When a teenager who is being bullied opens the iamafighter app, they have instant access to other fighters being bullied, in addition to fighters like myself who have been there and made it through that experience. By connecting with other teens being bullied, they feel less alone, and connecting with others who have made it through that experience provides a tremendous amount of perspective, advice and, above all, hope.

JB: Since launching in December 2013, iamafighter has gained nearly 2,000 fighters throughout the world. Were you surprised by the fast growth of the community?

TW: We are consistently humbled by people's responses to iamafighter. When international fighters began trickling in during our first month of operation, we caught a glimpse of the kind of social movement that iamafighter could become. Even more amazing than our growth, however, are the stories coming out of iamafighter: We've seen fighters successfully exit abusive romantic relationships, enter into eating disorder and addiction rehabilitations, and heal previously toxic family relationships. One fighter in our Self-Harm/Cutting group shared that, through the support they've gained from iamafighter, they are now over six months free from self-harm. So many powerful examples in a dozen different countries... It's a really beautiful thing to be a part of.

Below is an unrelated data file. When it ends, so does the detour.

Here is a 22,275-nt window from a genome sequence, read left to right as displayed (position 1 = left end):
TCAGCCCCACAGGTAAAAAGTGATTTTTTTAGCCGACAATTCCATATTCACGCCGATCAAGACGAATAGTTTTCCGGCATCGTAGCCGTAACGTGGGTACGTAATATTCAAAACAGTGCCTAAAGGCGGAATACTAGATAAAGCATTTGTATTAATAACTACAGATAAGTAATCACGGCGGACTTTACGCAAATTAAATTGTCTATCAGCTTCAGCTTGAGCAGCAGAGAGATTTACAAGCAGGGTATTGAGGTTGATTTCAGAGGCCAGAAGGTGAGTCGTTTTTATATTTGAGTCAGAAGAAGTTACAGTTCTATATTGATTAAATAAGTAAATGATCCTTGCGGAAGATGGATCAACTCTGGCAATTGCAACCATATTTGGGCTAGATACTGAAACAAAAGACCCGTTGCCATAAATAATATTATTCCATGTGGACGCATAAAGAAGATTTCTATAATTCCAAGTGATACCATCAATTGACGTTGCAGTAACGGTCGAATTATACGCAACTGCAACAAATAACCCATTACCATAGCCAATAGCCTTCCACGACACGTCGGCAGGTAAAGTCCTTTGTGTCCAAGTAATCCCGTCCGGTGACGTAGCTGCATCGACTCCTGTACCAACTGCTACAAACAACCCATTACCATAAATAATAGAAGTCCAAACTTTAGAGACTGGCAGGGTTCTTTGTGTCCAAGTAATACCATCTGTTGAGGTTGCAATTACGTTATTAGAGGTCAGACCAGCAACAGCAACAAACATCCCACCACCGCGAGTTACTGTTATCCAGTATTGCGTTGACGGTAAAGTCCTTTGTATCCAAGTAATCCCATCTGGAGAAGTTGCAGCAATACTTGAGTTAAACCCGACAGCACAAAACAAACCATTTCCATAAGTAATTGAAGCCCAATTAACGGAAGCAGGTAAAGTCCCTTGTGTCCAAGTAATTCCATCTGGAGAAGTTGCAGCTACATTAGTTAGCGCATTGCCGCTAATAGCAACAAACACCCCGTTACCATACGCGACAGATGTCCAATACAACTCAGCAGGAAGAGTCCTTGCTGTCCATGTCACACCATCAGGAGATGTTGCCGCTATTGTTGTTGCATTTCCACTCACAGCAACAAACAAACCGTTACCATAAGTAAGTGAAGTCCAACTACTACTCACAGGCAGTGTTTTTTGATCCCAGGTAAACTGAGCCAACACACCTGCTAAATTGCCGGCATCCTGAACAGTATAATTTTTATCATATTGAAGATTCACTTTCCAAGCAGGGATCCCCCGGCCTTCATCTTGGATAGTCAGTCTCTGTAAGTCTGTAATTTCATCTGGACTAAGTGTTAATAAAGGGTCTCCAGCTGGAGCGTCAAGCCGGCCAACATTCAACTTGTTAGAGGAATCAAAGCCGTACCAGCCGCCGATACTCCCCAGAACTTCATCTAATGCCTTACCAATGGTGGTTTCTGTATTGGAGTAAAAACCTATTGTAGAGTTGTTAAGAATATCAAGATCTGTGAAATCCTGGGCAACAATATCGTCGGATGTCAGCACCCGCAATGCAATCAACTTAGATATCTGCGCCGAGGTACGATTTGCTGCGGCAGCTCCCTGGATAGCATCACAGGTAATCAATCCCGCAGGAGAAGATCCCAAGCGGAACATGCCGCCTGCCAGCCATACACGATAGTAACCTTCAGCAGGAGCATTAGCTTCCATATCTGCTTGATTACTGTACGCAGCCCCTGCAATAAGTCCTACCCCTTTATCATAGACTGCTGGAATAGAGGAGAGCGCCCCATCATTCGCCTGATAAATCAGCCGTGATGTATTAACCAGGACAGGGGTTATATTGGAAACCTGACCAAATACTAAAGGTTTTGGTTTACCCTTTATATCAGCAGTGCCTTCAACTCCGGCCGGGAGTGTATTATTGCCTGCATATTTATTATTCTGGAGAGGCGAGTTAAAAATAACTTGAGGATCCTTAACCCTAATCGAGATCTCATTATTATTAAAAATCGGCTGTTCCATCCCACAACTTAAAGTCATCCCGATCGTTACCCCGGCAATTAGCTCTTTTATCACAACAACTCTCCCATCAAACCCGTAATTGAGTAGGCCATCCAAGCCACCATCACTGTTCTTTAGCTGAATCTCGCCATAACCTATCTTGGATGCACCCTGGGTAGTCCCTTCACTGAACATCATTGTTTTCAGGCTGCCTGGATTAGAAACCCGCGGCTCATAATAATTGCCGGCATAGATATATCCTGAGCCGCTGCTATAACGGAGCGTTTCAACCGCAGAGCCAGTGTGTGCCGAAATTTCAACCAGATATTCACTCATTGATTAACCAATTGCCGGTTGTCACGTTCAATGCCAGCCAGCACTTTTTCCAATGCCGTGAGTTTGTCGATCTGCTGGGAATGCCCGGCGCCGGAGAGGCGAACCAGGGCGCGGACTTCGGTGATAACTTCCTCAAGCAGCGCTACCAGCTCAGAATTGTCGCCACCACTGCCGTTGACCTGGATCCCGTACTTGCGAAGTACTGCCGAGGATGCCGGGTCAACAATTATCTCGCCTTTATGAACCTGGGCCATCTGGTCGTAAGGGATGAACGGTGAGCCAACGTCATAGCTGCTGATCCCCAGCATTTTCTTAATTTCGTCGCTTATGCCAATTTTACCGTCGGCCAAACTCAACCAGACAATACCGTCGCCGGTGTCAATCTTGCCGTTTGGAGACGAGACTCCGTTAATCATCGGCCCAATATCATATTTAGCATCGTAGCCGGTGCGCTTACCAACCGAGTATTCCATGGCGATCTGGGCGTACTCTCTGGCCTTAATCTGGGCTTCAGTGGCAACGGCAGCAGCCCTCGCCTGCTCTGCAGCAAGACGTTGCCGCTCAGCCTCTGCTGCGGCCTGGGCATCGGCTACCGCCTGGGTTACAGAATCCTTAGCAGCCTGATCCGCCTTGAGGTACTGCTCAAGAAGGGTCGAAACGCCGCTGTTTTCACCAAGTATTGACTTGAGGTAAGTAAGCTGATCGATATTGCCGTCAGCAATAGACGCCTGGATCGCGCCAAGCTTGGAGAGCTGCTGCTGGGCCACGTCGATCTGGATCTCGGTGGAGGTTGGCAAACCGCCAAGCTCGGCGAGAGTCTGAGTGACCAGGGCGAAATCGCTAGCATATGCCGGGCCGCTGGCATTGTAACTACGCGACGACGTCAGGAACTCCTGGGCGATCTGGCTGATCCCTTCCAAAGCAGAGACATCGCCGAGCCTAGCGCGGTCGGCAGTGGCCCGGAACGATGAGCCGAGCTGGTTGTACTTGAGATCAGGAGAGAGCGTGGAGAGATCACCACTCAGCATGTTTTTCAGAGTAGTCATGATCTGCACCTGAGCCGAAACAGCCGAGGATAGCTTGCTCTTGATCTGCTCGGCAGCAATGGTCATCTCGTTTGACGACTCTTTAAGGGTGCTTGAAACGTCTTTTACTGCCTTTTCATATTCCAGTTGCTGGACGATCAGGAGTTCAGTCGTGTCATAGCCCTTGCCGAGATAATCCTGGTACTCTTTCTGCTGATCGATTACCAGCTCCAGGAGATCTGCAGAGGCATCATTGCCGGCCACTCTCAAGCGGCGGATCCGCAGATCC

JB: Tell us about the mobile apps that iamafighter launched to help provide more support for the members.

TW: We had so many fighters asking when the apps were coming out that we published our mobile apps less than two months after launching the website. It was months earlier than we had planned, but every day, we would get teenage fighters on the website messaging us, demanding to know when the iamafighter app was coming out and we were practically forced to create the app immediately! It was incredible. I'm just happy that people liked the site, but to hear people express such strong desires for more is definitely an exciting experience... We were thrilled to provide people with the first version of our app and look forward to expanding upon it!